Advertisement
 
YOU ARE HERE: LAT HomeCollectionsPlanets

In a first, astronomers see two planets orbiting binary stars

August 28, 2012|By Thomas H. Maugh II | Los Angeles Times
  • Astronomers have discovered the first binary star system with two planets, as shown in this artist's illustration.
Astronomers have discovered the first binary star system with two planets,… (Image courtesy of NASA/JPL-Caltech/T.…)

For the first time, astronomers have detected two planets in stable orbits about a binary star system, suggesting that binary stars could have complex planetary systems much like our own. One of the planets in the so-called circumbinary system exists in what astronomers call the habitable zone -- a region where water would remain liquid and thus could support life. The planet itself is Uranus-sized, however, and is thus most likely a gas giant. But if it has a large moon, that moon could conceivably support life.

The system was discovered by NASA's Kepler mission, which continually scans a portion of the sky searching for exoplanets -- planets orbiting distant stars -- and binary star systems. The objects are revealed when they pass between a star and the Earth, causing the star's light to dim briefly. So far, Kepler has detected more than 2,300 candidate exoplanets and 2,100 binary stars. Four of those binary systems have been found to have a single planet.

Astronomer Jerome A. Orosz of UC San Diego and his colleagues first observed the circumbinary system, called Kepler-47, then enlisted astronomer Michael Endl and his colleagues at the University of Texas at Austin to help study it with that university's 9.2-meter (362-inch) Hobby-Eberly Telescope. William Walsh of UC San Diego presented the team's findings Tuesday at an International Astronomical Union meeting in Beijing. The findings will be published online Thursday by Science Express.

Kepler-47 lies 5,000 light-years away in the constellation Cygnus (the Swan). The primary star in the system is about the same size as Earth's sun; the second is a faint M-dwarf star about a third the primary's size. The two orbit each other every 7.45 days.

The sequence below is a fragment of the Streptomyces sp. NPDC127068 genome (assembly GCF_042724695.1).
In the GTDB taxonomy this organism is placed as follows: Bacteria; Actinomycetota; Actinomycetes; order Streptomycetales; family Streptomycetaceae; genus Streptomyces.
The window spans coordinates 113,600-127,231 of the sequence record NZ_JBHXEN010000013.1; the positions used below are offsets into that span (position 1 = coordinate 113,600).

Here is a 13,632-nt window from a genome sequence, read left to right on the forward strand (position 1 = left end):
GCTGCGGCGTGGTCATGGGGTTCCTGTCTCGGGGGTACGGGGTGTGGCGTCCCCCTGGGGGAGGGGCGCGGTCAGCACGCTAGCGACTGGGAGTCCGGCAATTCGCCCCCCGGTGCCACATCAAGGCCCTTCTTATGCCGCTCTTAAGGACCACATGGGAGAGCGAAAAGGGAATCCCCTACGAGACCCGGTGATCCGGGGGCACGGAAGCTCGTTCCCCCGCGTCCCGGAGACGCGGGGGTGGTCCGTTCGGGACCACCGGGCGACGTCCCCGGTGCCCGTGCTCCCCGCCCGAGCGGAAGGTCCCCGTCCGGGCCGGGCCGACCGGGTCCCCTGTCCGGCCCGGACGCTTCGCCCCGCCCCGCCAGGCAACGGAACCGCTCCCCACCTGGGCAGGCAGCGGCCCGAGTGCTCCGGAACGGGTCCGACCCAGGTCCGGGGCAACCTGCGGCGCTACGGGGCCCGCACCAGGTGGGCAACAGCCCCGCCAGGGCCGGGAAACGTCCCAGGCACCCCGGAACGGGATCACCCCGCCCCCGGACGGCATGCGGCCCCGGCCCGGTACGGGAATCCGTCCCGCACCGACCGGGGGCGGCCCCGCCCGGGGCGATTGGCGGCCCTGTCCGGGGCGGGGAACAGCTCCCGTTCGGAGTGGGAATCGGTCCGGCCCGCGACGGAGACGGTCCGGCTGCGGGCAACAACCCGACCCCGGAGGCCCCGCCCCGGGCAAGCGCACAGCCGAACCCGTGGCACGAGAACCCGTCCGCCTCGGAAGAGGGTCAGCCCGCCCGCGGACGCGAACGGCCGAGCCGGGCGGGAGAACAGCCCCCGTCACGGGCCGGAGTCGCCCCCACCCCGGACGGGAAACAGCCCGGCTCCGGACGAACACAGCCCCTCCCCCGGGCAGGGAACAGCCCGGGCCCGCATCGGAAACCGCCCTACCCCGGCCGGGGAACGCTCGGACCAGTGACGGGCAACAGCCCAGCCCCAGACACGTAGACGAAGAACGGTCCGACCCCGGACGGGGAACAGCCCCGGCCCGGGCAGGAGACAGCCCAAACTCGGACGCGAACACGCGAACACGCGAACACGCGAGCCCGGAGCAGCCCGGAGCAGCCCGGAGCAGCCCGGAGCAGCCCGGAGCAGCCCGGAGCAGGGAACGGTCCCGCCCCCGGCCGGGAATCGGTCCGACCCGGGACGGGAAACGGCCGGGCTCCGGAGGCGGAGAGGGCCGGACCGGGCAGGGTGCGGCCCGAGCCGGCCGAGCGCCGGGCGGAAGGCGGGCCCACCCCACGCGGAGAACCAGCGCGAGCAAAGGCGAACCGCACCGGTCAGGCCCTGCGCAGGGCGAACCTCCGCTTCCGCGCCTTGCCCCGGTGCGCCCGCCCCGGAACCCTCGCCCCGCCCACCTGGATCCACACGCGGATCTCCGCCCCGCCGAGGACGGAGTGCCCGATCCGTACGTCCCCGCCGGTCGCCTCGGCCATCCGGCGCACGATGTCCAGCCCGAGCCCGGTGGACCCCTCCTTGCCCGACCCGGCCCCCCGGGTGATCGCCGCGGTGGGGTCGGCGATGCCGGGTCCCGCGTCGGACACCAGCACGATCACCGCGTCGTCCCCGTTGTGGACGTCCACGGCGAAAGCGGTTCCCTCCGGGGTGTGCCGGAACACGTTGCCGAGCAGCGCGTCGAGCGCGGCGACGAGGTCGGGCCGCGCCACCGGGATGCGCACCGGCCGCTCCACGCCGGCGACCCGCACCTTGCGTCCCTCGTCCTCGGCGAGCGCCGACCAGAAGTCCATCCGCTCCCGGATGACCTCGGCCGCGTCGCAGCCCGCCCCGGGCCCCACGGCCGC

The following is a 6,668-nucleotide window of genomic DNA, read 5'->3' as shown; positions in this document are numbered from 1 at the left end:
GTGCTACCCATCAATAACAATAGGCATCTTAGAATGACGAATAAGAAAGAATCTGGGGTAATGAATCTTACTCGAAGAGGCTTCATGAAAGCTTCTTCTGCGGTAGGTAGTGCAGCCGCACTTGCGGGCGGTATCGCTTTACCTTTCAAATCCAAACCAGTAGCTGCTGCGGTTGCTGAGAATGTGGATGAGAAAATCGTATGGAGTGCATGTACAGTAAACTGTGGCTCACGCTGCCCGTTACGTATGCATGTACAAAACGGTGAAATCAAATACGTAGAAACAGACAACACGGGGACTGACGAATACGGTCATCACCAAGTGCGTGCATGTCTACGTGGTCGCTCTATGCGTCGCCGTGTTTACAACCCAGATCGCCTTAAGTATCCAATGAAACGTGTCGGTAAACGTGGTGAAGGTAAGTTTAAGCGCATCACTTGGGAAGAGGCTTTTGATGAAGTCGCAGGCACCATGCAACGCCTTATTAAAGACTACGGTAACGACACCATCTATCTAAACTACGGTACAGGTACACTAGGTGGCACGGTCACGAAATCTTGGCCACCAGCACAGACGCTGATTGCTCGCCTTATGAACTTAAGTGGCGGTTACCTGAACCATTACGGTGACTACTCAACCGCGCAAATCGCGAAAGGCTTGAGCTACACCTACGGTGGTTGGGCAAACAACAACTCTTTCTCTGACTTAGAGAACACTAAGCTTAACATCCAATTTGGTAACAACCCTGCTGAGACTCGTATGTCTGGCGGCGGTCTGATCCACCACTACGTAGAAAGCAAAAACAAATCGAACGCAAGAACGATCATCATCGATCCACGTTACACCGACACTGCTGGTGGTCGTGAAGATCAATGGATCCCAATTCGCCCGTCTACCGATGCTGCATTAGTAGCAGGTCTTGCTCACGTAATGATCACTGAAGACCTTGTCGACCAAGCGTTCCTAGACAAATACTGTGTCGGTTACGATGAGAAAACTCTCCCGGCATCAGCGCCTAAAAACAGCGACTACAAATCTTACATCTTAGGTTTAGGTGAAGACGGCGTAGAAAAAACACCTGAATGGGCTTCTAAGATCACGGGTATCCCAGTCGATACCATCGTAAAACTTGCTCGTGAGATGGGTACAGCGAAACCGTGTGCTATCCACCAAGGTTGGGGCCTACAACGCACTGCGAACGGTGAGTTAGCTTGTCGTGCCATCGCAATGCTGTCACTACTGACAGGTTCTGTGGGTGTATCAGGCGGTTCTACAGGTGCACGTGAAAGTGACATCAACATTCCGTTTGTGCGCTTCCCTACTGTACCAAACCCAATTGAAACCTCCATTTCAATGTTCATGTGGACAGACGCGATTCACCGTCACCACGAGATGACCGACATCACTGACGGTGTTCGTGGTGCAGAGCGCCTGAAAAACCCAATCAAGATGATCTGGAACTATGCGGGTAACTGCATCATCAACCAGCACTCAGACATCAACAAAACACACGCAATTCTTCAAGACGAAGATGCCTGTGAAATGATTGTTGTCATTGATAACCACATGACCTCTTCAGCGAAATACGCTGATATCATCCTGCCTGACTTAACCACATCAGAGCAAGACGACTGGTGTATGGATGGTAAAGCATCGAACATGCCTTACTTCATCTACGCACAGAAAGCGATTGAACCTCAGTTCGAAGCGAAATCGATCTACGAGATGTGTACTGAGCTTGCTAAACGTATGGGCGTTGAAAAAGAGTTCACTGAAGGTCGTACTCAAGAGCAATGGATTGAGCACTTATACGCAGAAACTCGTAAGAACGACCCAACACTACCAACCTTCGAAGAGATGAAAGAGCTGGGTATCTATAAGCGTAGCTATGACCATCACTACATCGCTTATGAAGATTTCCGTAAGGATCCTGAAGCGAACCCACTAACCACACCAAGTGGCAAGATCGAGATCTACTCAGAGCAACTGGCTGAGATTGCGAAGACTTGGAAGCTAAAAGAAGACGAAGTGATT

The radius of the smaller planet is about three times that of the Earth and the planet orbits the binary pair every 49.5 days. It is the smallest planet orbiting a binary pair to be found so far. The larger planet's radius is 4.6 times that of Earth, and the planet orbits the pair every 303 days, giving it the longest orbital period of any known planet orbiting a binary pair. That puts it in the habitable zone where water could be liquid.

The planets are quite different from Tatooine, Luke Skywalker's home planet in the "Star Wars" saga, Endl said. That epic showed Tatooine having relatively constant illumination during its daytime. But the two new planets move quickly in their orbits close to and away from the binary stars, and their daytimes would thus have very uneven illumination, he noted.

The most important aspect of the discovery is simply that multiple planets in one orbital plane can form in a binary system, said co-author Joshua Carter of the Harvard-Smithsonian Center for Astrophysics in Cambridge, Mass. "We've learned that circumbinary planets can be like planets in our own solar system, but with two suns," he said.

LATimesScience@gmail.com

Twitter/@LATMaugh

Advertisement
Los Angeles Times Articles
|
|
|